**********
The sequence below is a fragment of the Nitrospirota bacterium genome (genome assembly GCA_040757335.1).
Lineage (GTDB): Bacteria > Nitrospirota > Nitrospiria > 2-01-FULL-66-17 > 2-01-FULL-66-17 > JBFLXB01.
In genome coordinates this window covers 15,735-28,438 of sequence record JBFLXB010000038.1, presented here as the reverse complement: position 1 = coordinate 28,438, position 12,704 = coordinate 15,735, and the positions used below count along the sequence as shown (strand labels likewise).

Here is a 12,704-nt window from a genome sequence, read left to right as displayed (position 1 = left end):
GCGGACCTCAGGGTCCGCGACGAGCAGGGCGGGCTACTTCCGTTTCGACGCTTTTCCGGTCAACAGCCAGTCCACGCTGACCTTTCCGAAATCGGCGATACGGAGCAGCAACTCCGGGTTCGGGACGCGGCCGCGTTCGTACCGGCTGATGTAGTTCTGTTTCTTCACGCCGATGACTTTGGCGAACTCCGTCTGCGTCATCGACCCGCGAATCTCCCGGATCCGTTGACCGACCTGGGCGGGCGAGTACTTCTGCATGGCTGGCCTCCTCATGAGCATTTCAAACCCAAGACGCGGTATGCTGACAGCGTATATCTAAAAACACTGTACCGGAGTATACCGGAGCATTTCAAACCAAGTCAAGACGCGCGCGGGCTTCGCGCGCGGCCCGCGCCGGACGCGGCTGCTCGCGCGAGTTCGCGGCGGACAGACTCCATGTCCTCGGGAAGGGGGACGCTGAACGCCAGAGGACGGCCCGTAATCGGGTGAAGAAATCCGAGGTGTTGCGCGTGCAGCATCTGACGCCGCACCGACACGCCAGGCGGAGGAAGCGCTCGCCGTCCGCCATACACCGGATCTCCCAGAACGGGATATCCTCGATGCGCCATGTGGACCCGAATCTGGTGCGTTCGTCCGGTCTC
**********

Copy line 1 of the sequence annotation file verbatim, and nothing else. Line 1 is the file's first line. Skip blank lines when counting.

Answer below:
The sequence below is a fragment of the Nitrospirota bacterium genome (genome assembly GCA_040757335.1).